Where I Live: Saint Cecilia

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Renovated homes for sale in Saint Cecilia.

You’ve heard of King William, the historic neighborhood south of Cesar Chavez Boulevard that gives our city delightful events like the Fourth of July canoe and kayak regatta and the King William Fair. You’ve probably heard of Lavaca, the self-proclaimed oldest neighborhood in San Antonio, also south of Cesar Chavez but east of King William. A bit further south and you find Lone Star to the west or Highland Park to the east. But directly south of Lavaca, bound by railroad tracks to the north, I-37 to the east, I-10 to the south, and Roosevelt Avenue (the southern extension of South St. Mary’s) to the west, you happen upon the lovely neighborhood of Saint Cecilia. It’s where I live. (For the visually inclined, here is a thorough but somewhat mind-boggling map of historic areas in San Antonio from the City.)

A Houston-area native, I moved to Saint Cecilia after college in 2010 where I share a home with three friends and two dogs. My college roommate and now-landlord, Jenna-Beth Lyde, chose to make an investment in the near-downtown home even though she works Alamo Heights. “I love historic homes and wanted to live in a culturally diverse area that really felt like a community. The up-and-coming Saint Cecilia area so close to downtown was the perfect fit for me,” she explained. My other two housemates, who work in Stone Oak and the UTSA main campus areas, and I agree, even though their against-traffic commutes to work range anywhere from 15 to 30 minutes (a stark contrast to my paltry 1.2 mile trek to Accion). Built in the year 1900, the location, size and layout of the little house in Saint Cecilia are just right.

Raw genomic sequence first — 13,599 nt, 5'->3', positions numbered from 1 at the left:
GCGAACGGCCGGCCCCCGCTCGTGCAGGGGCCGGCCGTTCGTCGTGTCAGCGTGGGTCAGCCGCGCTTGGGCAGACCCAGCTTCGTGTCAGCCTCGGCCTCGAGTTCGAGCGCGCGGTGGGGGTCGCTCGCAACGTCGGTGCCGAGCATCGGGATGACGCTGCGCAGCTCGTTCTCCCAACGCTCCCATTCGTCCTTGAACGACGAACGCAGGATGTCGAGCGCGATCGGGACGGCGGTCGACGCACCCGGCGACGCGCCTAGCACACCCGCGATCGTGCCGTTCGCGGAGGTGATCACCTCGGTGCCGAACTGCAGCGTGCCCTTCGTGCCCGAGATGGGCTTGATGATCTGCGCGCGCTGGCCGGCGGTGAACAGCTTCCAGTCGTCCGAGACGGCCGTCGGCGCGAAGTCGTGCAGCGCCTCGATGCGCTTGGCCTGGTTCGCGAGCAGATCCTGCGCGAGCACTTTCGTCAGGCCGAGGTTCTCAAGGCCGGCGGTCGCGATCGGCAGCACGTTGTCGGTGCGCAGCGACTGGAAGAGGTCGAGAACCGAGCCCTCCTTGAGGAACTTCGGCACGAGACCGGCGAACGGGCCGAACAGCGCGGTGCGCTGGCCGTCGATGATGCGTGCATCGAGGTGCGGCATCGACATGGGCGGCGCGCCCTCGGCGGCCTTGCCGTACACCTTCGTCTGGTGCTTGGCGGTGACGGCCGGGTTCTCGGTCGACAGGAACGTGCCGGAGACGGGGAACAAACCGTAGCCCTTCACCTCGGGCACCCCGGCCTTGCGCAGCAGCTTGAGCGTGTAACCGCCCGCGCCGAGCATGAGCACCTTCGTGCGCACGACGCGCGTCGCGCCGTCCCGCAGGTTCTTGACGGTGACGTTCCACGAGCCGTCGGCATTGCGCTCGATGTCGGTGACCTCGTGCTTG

Renovated homes for sale in Saint Cecilia.

Ours is a neighborhood of old pier and beam houses with large porches and functional alleys; of neighbors who know each other and share plates of barbecue on Sundays; of daily visits from the bicycling paleta man and ice cream truck; and of multigenerational families. There are small backhouses or casitas in the backyards of many area homes, ours included.

The neighborhood’s namesake is the nearby Saint Cecilia Catholic parish. The school associated with the parish closed at the end of this past school year, relocating  and merging with another parochial school due to the declining enrollment and tuition debt, two problems that Catholic schools around the nation are facing. Three firms, C.S. Fowler, Empire Reality and W.A. Baity, developed houses in the early 1900s. According to the City’s Office of Historic Preservation website, the first residents of the area were mostly of English and German descent, with Hispanic families and individuals becoming a significant presence in the 1940s and increasing to nearly 100% of the area’s population by 2002.

A once-grandiose house fallen into disrepair.

Here and there, you see renovations taking place on homes in my neighborhood, with realty signs popping up just before or soon after. The mix of old and updated in Saint Cecilia makes for an unexpected and interesting aesthetic. Next to a smaller restored home with an immaculately xeriscaped garden and Vespa parked out front, you might find a large but dilapidated house carved into an informal multi-unit rental property with impressive Ionic columns hinting at the structure’s past grandeur.


L.T. Wright House on Wilkens Ave.

Architecturally significant in Saint Cecilia is the L.T. Wright House on Wilkens Ave. designed by George Willis, a protégé of Frank Lloyd Wright. The restored Prairie style home stands out among the predominantly Classical Revival, Craftsman, and Bungalow style houses in the neighborhood.